Mickey Harte has hailed the power of a Dublin-dominated Hill 16 but hopes there are no attempts from the terrace to interrupt tomorrow week’s All-Ireland semi-final.
The Tyrone manager recalls an incident in a previous clash, the 2010 All-Ireland quarter-final, when whistling affected a key moment.
Applauding the Dublin fans on the Hill, he said: “I remember back in 2005 when we were maybe eight points up at one stage and the Hill got behind Dublin and I’ve often described it as they almost sucked the ball over bar five times to get us back to three, until we got that other goal to take the heat off again.
“They have that power. There is an energy that comes off the crowd whenever a player or a group of players do something good.
“I don’t know how it happens, it’s almost like an orchestra, it just rises, the tempo rises, and everybody feels ‘There’s something special happening here’.
“It mightn’t be that special to look at, but there’s just an energy about it.
“They have a capacity to influence the energy of the team that they’re supporting but I don’t think they have a big influence over refereeing decisions.
“At this level, I trust the referees to make the decision that is right for them because they want to do things to the best of their ability too.
“But I would say, one important thing, and this goes back to a game against Dublin, it might have been that one in 2011 (sic, 2010).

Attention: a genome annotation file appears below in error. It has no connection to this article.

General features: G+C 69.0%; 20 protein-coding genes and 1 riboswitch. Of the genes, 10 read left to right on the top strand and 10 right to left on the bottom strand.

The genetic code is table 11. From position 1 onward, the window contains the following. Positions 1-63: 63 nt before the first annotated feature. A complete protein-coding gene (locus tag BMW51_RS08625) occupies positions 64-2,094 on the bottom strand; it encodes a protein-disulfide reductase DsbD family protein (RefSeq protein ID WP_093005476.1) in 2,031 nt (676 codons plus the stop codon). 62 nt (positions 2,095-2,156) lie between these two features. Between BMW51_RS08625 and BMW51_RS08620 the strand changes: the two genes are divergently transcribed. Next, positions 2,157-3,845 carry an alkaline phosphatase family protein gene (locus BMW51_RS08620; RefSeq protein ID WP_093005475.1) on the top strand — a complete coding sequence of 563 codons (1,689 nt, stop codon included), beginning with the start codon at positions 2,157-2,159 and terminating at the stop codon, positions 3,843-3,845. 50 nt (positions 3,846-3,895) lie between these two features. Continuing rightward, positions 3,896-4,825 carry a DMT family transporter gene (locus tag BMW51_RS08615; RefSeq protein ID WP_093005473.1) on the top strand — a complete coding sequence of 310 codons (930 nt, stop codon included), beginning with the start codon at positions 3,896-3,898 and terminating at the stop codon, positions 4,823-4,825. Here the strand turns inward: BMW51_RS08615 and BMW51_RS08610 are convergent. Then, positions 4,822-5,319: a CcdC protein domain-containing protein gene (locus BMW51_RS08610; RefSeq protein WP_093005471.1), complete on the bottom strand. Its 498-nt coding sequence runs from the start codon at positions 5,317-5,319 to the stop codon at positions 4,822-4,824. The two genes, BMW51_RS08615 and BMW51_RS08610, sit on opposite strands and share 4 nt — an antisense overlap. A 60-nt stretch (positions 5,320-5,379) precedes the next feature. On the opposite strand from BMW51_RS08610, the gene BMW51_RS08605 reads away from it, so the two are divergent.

“At a very important time in that game we put a wonderful ball into Martin Penrose – and there was a whistle blown from the Hill. He just paused for that split-second and he lost that opportunity of a clear-cut goal.
“I haven’t heard it much this year, I hope it doesn’t come back again.But we have to be very aware of the possibility of that.”
The behaviour of supporters has come into sharp focus this summer with the booing of Andy Moran in the drawn Mayo-Roscommon All-Ireland SFC quarter-final and the chants aimed at Tipperary forward Seamus Callanan by Galway fans on Hill 16 during last Sunday week’s All-Ireland SHC semi-final.
Harte knows Dublin’s following will have plenty to cheer when Diarmuid Connolly returns to the panel next weekend.
The St Vincent’s man, who will have served his 12-week suspension by that stage, scored seven points from play against Tyrone in the 2011 quarter-final and highly regarded for his long-range shooting, is even more of a force now, reckons the Tyrone supremo.
“We always knew that he was a very talented player. You just see some players and you know they’ve got all the skills.
“And a two-footed player who’s comfortable on either side. And physically an imposing person as well; he’s not a small guy.
“So he’s got a lot of the attributes that you would love to have in a player: all that natural talent and ability; size and power for the modern game. And probably at that stage he hadn’t developed as much power as he has now. So I think he’s a Connolly-plus now from 2011, which means that we’ve got to be very careful!”
On the matter of tickets for the game being sold for extortionate prices, Harte said: “I wouldn’t like anybody to pay over the odds to watch a game. I think you pay enough when you pay the admission price that’s on them.
“I would never, ever want to see anybody pay over the odds for a ticket to any game or any concert or anything else. I think it is obscene to do that.”
Colm Cavanagh returned to training this week having taken a knock in the facile quarter-final win over Armagh.
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